Tax-Exempt Journalism and the IRS

With a decline in advertising revenue and a disruption of traditional business models threatening for-profit journalism, a growing number of news ventures have elected to operate as non-profit organizations. Many of these ventures depend upon receiving a federal tax exemption from the Internal Revenue Service ("IRS") under Section 501(c)(3) of the Internal Revenue Code.

Under Section 501(c)(3), non-profits organized and operated exclusively for certain purposes can be declared exempt from federal income taxes. But because journalism in and of itself is not a tax-exempt purpose recognized by the IRS, obtaining Section 501(c)(3) status for a non-profit newsroom can be a challenging and confusing process. The video below helps to debunk some of the more common myths and misconceptions.

(The Digital Media Law Project would like to thank: Eric Newton and the John S. and James L. Knight Foundation for their sponsorship of this video; Daniel Jones, Digital Media Producer for the Berkman Center; and the team at Ogmog Creative.)

Understanding what the IRS is looking for can increase your likelihood of success. For that reason, the Digital Media Law Project has developed the following resources to help you through the process. None of the information on this site is intended as a substitute for the advice of an attorney; obtaining the assistance of an lawyer familiar with IRS tax exemptions will greatly improve your chances of attaining tax-exempt status. But getting informed about the process before you start can help you to avoid significant hurdles later on.

First, start by reviewing basic information about Section 501(c)(3), and our checklist of factors that might affect your decision to pursue a tax exemption. If Section 501(c)(3) status sounds right for your organization, you can get ready to speak with an attorney by learning more about how the IRS evaluates applications from journalism non-profits, and gathering the materials you will need for your application. You can also review successful applications from other journalism organizations to see the amount of work that goes into seeking a tax exemption, and how these organizations explained their educational activities to the IRS.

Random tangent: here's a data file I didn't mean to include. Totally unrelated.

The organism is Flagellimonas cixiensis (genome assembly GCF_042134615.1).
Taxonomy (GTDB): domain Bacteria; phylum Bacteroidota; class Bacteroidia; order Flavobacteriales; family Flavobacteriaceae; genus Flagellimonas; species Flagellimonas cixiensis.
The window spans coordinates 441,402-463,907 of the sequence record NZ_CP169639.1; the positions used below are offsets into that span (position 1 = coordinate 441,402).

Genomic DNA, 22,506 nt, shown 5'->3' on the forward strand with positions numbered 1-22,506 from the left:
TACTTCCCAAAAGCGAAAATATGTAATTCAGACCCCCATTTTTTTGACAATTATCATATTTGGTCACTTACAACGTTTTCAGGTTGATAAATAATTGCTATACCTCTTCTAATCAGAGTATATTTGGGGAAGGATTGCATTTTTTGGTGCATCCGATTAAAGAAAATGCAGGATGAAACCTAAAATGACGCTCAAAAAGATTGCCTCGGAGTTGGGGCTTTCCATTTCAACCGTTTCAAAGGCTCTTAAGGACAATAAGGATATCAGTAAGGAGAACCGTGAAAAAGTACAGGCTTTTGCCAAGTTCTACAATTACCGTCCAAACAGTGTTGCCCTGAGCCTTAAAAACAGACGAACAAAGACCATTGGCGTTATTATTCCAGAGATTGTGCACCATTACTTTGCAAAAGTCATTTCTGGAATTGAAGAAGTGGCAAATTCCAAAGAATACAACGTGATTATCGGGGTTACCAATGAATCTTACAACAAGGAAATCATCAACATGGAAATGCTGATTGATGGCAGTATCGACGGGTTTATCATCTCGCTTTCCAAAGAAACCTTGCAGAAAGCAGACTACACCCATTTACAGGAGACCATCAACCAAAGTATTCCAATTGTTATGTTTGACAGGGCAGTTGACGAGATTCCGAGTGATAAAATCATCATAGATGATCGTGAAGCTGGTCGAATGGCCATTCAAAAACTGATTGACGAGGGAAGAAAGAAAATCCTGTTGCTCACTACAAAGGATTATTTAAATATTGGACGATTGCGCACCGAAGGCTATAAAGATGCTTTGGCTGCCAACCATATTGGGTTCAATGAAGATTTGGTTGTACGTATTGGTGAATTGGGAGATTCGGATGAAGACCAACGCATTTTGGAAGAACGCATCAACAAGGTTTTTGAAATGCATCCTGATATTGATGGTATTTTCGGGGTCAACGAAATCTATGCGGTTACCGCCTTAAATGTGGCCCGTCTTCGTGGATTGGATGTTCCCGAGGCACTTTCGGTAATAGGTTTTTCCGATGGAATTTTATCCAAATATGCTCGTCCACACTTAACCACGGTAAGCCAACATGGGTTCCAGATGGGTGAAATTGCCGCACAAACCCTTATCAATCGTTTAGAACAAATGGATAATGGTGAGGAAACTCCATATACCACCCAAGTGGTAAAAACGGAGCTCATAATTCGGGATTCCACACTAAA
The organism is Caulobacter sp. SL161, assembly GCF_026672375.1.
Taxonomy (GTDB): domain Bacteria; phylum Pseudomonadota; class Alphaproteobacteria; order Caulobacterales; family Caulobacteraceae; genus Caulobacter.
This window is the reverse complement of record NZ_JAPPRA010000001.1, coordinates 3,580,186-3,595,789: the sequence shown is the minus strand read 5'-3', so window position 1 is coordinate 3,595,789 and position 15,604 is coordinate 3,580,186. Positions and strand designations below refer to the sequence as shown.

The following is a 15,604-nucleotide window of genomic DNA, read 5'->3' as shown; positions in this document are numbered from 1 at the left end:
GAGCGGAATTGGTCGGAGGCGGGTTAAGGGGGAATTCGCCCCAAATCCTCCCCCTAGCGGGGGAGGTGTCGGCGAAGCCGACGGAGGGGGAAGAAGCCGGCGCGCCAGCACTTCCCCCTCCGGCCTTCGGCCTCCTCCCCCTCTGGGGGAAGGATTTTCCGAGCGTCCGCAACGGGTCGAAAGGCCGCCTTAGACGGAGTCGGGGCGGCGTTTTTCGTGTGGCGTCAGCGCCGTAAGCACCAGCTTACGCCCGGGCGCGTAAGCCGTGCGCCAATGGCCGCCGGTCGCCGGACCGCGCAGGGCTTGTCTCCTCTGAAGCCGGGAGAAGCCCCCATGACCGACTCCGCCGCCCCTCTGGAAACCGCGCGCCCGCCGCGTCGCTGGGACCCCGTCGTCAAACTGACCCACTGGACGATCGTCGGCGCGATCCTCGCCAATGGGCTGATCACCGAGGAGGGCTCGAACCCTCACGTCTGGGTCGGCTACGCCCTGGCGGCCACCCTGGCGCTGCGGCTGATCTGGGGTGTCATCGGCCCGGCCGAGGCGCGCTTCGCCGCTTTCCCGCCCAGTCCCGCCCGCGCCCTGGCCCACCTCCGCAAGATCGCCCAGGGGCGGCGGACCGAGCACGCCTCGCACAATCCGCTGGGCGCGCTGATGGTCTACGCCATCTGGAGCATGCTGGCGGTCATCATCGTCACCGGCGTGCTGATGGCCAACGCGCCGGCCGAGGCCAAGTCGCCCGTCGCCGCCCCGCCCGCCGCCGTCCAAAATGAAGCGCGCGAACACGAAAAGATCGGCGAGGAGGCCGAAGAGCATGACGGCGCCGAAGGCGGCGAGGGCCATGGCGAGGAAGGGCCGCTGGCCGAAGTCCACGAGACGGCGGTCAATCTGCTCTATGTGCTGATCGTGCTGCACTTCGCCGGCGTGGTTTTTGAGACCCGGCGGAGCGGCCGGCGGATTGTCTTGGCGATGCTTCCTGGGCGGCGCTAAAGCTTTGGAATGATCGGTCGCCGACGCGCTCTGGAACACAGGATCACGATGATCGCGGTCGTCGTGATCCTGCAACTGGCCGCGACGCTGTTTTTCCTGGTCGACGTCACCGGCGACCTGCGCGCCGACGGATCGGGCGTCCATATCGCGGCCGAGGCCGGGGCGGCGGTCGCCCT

Click on the links below to begin.

A brief discussion of what Section 501(c)(3) status is and what it allows (and does not allow) a non-profit organization to do. Includes a checklist to help you decide whether a Section 501(c)(3) tax exemption might be right for your venture.
Detailed information for journalism non-profits and their attorneys about how the IRS evaluates journalism applications for 501(c)(3) status. Includes an in-depth guide to the factors considered by the IRS.
Nuts and bolts information about the process of setting up a journalism non-profit and seeking a tax exemption, from the DMLP Legal Guide. Includes a discussion of the materials you will need to gather and the forms you will need to prepare.
A collection of application materials from journalism non-profits that have received their Section 501(c)(3) tax exemptions from the IRS, to assist in discussions with an attorney about preparing your own application. NOTE: Although these materials are helpful to understand how other organizations have approached the application process, you should not simply copy them. Each organization is unique.

If, after reviewing the materials above, you would like assistance locating a lawyer to help with the IRS process, please visit our Legal Assistance page. You can find information there about locating pro bono and reduced fee legal help, including information about referrals through our attorney referral service, the Online Media Legal Network. (Please note that before referring organizations for Section 501(c)(3) assistance, we will generally require that they have reviewed the resources above.)


Last updated on March 17th, 2014

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